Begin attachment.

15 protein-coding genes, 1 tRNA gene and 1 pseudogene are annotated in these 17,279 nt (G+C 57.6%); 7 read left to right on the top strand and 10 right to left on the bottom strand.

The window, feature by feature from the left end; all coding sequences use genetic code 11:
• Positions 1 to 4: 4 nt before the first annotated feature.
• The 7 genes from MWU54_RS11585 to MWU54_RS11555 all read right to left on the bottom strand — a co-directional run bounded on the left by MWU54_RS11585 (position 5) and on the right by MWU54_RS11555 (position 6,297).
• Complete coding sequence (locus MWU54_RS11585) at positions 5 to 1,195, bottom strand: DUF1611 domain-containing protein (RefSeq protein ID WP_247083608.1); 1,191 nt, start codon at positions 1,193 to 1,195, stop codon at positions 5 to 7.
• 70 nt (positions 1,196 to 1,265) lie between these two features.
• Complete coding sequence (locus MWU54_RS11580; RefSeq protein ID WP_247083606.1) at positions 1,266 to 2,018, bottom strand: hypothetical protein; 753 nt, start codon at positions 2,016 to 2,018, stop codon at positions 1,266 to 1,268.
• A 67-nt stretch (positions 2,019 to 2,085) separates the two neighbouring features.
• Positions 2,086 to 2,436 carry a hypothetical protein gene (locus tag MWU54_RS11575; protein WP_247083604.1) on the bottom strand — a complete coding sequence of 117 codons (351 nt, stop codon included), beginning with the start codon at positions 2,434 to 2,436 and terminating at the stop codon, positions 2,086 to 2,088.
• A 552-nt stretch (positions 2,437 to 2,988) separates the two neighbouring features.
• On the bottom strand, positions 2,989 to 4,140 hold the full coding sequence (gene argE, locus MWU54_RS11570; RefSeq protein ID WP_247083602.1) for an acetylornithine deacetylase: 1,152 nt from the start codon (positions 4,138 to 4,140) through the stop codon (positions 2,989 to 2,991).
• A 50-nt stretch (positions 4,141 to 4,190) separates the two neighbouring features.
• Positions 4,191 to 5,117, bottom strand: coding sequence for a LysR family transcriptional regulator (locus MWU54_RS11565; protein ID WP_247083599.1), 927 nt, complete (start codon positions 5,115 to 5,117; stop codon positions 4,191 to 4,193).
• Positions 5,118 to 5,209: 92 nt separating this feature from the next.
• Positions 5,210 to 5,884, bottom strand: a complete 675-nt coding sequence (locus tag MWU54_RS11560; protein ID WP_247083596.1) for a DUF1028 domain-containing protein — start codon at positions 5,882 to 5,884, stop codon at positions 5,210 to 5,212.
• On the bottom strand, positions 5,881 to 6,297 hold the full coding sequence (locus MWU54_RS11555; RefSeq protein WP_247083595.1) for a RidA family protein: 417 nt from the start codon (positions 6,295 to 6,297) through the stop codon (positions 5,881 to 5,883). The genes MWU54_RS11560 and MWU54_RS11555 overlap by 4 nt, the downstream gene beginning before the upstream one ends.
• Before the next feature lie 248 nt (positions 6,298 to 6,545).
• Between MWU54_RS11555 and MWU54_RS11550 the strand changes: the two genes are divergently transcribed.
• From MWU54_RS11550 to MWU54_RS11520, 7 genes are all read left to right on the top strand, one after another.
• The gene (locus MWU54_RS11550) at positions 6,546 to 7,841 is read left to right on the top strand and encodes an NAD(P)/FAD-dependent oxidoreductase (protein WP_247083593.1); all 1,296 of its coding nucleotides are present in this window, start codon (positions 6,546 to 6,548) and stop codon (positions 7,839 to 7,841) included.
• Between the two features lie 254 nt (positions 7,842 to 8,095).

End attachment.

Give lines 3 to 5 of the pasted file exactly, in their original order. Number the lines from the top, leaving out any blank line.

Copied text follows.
• Positions 1 to 4: 4 nt before the first annotated feature.
• The 7 genes from MWU54_RS11585 to MWU54_RS11555 all read right to left on the bottom strand — a co-directional run bounded on the left by MWU54_RS11585 (position 5) and on the right by MWU54_RS11555 (position 6,297).
• Complete coding sequence (locus MWU54_RS11585) at positions 5 to 1,195, bottom strand: DUF1611 domain-containing protein (RefSeq protein ID WP_247083608.1); 1,191 nt, start codon at positions 1,193 to 1,195, stop codon at positions 5 to 7.